RNA Polymerases and the Transcription Event

Transcription Products

Introns, Exons, and Splicing hn RNA

Alternate Splicing of Exons

Course Topics

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RNA Polymerases and Transcription Event

Bacterial RNA Polymerase

  1. protein is about 480 kd in size
  2. four subunits: alpha, beta, beta' and sigma; only the first three subunits are required for polymerase activity and are considered the core enzyme
  3. the sigma factor is required for RNA polymerase to bind to the promoter; the enzyme has a loose affinity for DNA but when the sigma factor is present it will bind only at a promoter

Eukaryotic RNA Polymerase

  1. three types exist

    Type of Polymerase Product Location
    RNA Polymerase I rRNA nucleolus
    RNA Polymerase II hnRNA nucleoplasm
    RNA Polymerase III tRNA nucleoplasm

  2. protein is greater than 500 kd in size
  3. two large subunits; <10 small subunits; largest subunit is homologous to beta', second largest subunit is homologous to the beta subunit
  4. many non-polymerase factors required for binding of the enzyme to DNA
RNA polymerase produces a transcription unit that extends from the promoter to the termination sequences. The gene is defined in reference to the start site - those sequences before the start site are called the upstream sequences, those after the start site are called downstream sequences. The immediate product is the primary transcript.

The promoter region contains important sequences that are required for RNA polymerase to bind. These sequences are similar in both prokaryotic and eukaryotic genes, but the locations are different.

Conserved Sequences in Promoters

Cell Type Location Sequence
Prokaryotic -10
Eukaryotic about -25
about -80

As DNA unwinds during bacterial transcription, the transcription apparatus occupies different sites in the gene during different steps of transcription.

Transcription Step Distance Covered Site
Initial complex 75 bp -55 to +20
Start of elongation 60 bp -35 to +25
During movement 30 bp 10 to +20 at start but moves as this size

DNA Footprinting Technique

The RNA polymerase-promoter complex is partially digested by DNase I. The DNA is then labeled on one strand. The fragments are then broken using the Maxam-Gilbert sequencing reagents. A control is run which is treated identically except it consists of the same promoter DNA without the transcription complex attached. The fragmented DNA is then separated on a gel. That region of the promoter sequence in the control that is missing in the complexed DNA defines the region in which the DNA is bound.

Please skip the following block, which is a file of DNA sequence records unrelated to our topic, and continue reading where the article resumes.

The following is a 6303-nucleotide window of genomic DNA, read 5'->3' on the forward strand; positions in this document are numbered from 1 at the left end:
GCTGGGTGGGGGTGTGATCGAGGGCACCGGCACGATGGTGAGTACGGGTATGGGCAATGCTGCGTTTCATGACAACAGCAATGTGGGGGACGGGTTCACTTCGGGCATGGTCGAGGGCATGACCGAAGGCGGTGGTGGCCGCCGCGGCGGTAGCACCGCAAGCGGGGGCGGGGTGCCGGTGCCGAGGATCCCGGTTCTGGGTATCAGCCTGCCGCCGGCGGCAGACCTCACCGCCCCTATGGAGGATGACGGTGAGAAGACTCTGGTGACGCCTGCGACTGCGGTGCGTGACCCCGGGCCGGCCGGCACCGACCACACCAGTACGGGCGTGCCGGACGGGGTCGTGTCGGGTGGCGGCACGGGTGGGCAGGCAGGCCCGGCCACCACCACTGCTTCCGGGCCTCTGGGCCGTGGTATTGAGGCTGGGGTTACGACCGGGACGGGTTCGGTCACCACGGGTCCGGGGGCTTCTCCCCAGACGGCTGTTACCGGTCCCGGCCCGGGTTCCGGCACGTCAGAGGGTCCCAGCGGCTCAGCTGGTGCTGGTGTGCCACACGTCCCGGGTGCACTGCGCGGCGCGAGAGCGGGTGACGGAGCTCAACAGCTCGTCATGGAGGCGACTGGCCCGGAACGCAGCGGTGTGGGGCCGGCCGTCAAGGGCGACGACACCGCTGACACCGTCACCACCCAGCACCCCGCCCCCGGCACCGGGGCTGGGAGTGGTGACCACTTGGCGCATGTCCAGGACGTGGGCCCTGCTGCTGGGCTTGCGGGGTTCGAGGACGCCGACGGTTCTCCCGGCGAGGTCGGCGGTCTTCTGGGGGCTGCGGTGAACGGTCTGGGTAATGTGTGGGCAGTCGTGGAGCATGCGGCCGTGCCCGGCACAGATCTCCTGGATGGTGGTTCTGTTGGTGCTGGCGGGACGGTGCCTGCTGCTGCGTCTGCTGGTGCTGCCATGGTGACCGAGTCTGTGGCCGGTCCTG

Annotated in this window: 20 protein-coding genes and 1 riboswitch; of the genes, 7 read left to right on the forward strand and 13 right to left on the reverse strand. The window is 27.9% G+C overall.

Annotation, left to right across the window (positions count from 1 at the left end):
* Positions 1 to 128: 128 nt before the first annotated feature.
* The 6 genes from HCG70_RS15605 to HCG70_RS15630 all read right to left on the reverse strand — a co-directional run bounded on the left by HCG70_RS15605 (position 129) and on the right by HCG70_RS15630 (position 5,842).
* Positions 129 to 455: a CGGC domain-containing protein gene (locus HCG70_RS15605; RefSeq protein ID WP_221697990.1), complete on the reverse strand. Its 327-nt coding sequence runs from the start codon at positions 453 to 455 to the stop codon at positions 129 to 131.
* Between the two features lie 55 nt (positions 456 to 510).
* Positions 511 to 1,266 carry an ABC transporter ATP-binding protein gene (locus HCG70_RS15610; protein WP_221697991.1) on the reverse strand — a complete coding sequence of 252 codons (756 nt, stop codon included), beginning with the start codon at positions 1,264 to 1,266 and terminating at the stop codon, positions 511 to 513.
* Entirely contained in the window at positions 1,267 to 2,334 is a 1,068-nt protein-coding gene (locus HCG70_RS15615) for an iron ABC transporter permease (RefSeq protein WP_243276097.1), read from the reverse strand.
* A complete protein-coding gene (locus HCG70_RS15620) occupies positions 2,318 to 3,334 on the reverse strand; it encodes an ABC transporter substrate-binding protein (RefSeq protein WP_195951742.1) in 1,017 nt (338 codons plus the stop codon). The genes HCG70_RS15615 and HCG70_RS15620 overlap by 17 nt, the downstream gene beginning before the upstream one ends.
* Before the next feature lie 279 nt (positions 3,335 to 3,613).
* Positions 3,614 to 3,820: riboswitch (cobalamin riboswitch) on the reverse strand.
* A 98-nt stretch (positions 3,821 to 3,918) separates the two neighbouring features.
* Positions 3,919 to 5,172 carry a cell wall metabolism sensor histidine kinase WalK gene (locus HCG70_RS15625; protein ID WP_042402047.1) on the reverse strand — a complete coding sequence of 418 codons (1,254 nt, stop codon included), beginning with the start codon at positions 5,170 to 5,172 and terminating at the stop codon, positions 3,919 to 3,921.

Steps in Model Eukaryotic Transcription

The adenovirus late promoter requires four accessory factors and RNA Polymerase II to be added to the promoter in a defined manner for transcription to begin. This can be monitored by footprinting analysis to measure the size of the complex. The following table shows the order in which the the four transcription factors and RNA Polymerase II come together to form the protein that will actually transcribe the gene.

Order Factor Protected Fragment
1. TFIID -42 to -17 (binds TATA box)
2. TFIIA -80 to -17
3. TFIIB -80 to -17 and -10 to +10
4. RNA Polymerase II -80 to +15
5. TFIIE -80 to +30

For bacterial RNA polymerase, only the sigma factor is needed for the enzyme to recognize the promoter. The eukaryotic transcription factors may indeed act as sigma factors to allow the eukaryoitic RNA polymerase to recognize the promoter. Some of the factors may be specific to certain promoters so groups of factors like these would be expected to exist.

Copyright © 1998. Phillip McClean